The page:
According to reports, Huawei will start shipping its Android Wear Watch next month. The company's first smart watch sports a 1.4" 400x400 (286 PPI) circular AMOLED display, a heart rate monitor and fitness tracking, six-axis motion sensor and a barometric sensor.
Last month Samsung launched two new AMOLED tablets, the Galaxy Tab S2 9.7-inch and Galaxy Tab S2 8-inch. Those two high-end tablets will start shipping on September 2nd, and you can now pre-order those tablets: the 8" one for $399.99 and the 9.7" one for $499.99 (those are the Wi-Fi only, 32GB models).
Both tablets adopt QXGA (2048x1536) Super AMOLED displays (263 PPI on the 9.7" and 320 PPI on the 8"). Other features include an octa-core CPU, 3GB of RAM, 32/64 GB of internal storage, 8MP rear camera, LTE (on some models), Android 5.0 and a 5,870/4,000 mAh battery. Those are the thinnest (5.6 mm) and lightest (389/265 grams) metal-framed tablets on the market.
Acrhos' Diamond S is an Android smartphone that features a 5" 720p Super AMOLED display, 1.5Ghz octa-core CPU, Android 5.1, 16MP camera (8MP front camera), LTE, dual-SIM, 2GB of RAM and 16GB of storage. This is Archos' first OLED product since 2007.
The Diamond S will ship in November 2015 for about $250.
Taiwan's ITRI demonstrated several new flexible OLED prototypes at Touch Taiwan. As promised a few weeks ago, ITRI demonstrated a 7" flexible OLED touch panel prototype. The panel has been developed in collaboration with Heraeus which integrated its Clevios PEDOT conductive polymer based touchpanel.
ITRI also exhibited a z-fold 7.1" Full-HD (310 PPI) AMOLED prototype that can be folded both inward and outward. The bending radius is 5 mm.
IDTechEx Research says that the flexible encapsulation (barrier) market for flexible devices (such as displays, but not only) will reach over $184 by 2020. IDTechEx sees next-gen single-layer encapsulation solutions to capture a part of the market in the future.
IDTechEx also takes a look at two specific technologies. Flexible glass is not seen to become the solution of choice in the short to medium terms due to the fragility and the fact that it cannot be stressed out of axis - and extreme flexibility can be a problem. Flexible glass is seen to be the best choice for a substrate material, though.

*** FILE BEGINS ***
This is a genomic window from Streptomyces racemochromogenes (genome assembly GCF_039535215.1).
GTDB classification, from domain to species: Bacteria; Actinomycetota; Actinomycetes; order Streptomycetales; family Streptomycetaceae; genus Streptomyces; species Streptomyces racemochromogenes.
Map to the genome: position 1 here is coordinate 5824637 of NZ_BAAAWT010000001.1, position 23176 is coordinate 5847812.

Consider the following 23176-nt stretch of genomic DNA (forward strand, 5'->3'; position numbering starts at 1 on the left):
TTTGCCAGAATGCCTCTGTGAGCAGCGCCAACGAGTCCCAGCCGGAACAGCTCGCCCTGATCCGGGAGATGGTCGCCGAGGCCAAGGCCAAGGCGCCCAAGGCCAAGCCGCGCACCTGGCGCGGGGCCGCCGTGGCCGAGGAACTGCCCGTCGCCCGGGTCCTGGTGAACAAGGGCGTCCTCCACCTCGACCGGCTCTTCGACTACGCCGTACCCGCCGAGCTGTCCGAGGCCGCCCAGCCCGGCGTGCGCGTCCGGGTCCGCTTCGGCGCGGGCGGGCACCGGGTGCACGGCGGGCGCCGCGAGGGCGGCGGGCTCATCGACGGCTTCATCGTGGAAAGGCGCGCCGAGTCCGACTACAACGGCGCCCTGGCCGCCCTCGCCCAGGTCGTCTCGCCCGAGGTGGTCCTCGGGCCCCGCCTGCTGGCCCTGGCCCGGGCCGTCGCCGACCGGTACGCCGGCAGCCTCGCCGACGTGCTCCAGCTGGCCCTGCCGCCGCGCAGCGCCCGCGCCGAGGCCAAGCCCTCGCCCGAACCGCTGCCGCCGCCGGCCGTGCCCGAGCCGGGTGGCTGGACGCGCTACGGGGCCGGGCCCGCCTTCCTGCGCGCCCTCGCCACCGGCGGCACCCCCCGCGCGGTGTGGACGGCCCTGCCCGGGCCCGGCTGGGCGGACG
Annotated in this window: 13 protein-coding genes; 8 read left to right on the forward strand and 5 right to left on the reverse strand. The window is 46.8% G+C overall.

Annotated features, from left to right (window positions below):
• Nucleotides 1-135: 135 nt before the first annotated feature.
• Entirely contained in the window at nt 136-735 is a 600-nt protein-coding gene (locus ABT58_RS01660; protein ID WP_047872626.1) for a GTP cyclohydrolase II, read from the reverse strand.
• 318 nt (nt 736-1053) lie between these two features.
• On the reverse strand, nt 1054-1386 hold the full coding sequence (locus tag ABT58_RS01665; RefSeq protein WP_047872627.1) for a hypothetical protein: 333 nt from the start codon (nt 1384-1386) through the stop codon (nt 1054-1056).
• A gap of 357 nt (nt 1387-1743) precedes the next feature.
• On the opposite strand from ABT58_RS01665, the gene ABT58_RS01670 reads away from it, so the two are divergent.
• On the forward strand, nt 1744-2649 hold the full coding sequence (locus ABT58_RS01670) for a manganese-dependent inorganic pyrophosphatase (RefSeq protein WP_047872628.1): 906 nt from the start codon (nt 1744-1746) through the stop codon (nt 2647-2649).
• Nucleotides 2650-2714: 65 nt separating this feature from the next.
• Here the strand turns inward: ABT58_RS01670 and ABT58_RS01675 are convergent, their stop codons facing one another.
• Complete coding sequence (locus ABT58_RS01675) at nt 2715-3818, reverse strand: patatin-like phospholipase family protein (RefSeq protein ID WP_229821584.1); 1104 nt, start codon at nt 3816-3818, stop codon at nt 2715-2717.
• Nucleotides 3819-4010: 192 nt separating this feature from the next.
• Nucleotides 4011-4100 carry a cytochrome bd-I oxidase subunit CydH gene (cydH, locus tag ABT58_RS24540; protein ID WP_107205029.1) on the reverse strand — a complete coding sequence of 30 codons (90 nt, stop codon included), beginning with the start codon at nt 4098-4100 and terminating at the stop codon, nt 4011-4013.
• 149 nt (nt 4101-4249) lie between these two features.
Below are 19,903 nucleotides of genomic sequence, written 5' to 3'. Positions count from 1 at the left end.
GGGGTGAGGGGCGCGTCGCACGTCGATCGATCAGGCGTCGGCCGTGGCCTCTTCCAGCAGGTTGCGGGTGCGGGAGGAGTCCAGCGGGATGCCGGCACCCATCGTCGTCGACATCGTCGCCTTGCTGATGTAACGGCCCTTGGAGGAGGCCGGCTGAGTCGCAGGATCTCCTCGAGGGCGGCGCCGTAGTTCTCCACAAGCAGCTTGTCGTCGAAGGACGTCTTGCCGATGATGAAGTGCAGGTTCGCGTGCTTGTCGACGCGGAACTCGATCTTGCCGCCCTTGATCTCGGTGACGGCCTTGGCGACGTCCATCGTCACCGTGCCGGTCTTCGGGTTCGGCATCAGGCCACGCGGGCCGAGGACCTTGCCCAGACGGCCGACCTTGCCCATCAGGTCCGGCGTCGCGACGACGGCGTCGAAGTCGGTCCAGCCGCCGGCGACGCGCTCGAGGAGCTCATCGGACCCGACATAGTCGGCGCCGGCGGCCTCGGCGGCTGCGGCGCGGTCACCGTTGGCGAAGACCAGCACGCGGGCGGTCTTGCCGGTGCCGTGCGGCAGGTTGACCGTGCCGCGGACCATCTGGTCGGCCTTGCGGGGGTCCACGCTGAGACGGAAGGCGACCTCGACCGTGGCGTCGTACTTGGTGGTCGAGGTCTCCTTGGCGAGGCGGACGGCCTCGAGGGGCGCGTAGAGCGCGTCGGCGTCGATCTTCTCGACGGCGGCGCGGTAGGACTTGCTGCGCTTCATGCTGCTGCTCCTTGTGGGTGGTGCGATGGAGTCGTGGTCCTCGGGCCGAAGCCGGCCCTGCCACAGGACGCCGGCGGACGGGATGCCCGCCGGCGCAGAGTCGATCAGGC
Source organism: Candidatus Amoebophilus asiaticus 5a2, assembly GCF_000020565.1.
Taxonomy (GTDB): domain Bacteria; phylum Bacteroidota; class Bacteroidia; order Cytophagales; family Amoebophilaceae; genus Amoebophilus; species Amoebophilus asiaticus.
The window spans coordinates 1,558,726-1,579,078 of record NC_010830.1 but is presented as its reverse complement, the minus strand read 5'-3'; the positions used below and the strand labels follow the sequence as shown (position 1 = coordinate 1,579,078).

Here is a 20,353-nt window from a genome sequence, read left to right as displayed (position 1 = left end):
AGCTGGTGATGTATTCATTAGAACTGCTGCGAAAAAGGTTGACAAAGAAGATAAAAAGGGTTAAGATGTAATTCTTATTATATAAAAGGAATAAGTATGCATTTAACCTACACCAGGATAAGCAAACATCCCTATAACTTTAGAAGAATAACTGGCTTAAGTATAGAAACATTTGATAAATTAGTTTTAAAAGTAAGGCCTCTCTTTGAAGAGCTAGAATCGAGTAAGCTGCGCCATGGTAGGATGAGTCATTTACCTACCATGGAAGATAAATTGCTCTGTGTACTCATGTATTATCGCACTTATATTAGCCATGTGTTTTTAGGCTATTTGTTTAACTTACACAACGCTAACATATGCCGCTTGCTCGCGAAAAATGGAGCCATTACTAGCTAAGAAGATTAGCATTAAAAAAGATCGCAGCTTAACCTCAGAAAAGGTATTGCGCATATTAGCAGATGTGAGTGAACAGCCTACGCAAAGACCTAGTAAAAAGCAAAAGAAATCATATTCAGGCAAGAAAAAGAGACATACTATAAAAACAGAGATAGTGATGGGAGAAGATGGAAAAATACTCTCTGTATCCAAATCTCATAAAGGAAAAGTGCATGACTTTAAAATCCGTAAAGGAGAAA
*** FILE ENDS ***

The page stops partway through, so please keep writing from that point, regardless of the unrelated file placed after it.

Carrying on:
The E-M10 II is an entry-level mirrorless camera that features a 16.1 mp sensor, Full-HD video (60/50 fps), 5-axis image stabilization, a 3" tilting LCD and an OLED viewfinder (1024x768).
The E-M10 II will start shipping towards the end of August for $650 (body only).
Mitsubishi Chemical and Pioneer announced that they developed a bluelight-less OLED lighting panel. The OLE-P0909-C3S module which contains this panel is actually already shipping, and it is produced using the wet-coating process developed by the two Japanese companies.
The new panel emits a minimal portion of blue light - less than 1% of the amount emitted by Mitsubishi and Pioneer's regular 3000K OLED panel. The panel is a candle-color type - with a 1900K color temperature. The module size is 92.4x92.4 mm (active area 76x76 mm) and is 4.3 mm thick. The maximum luminance is 3,000 cd/m2.
Tomorrow AU Optronics will unveil a new 5" bendable AMOLED prototype that integrates a sensor that can detect when user bend the panel. The idea that detecting the size and direction of the manipulation can help create a user interface that complements regular touch functions.
This is the first time we hear of an OLED display maker that is going to present such a prototype - but the idea is not new. Nokia demonstrated a similar device back in 2011 - the so-called Kinetic phone concept used a 4" OLED that was bendable, and bending the device could be used to select an option or zoom an image.
Taiwan-based PMOLED maker Wisechip says that the company is the world's second largest PMOLED maker, and is now enjoying the surge in the PMOLED wearable market - due to its three-year long focus on that market.
Wisechip quotes IHS DisplaySearch that sees the PMOLED market growing from 53.5 million units ($368 million in sales) to over 70 million units (and almost $450 million in sales) in 2015. The volume growth will continue until 2018, while revenues will reach a peak in 2016 and then decline (due to lower average panel costs, evidently). Most of the growth will come from wearable devices and smart home applications.
In January 2015, LG announced their new OLED TVs for 2015. The company is mostly pushing curved TVs, but many people actually prefer the flat variants. But it seems that the company's 2015 4K flat OLED TVs are finally coming to the US, following their recent launch in Korea.
According to BestBuy, both the 55" 55EF9500 and 65" 65EF9500 are on their way to the US - and will be on sale soon. Hopefully LG will price them similarly to the curved variants - or even cheaper as they are easier to produce. Only yesterday LG lowered the price of their curved OLEDs: the 65" curved OLED TV is now offered for $5,999 and the 55" is priced now at $3,999.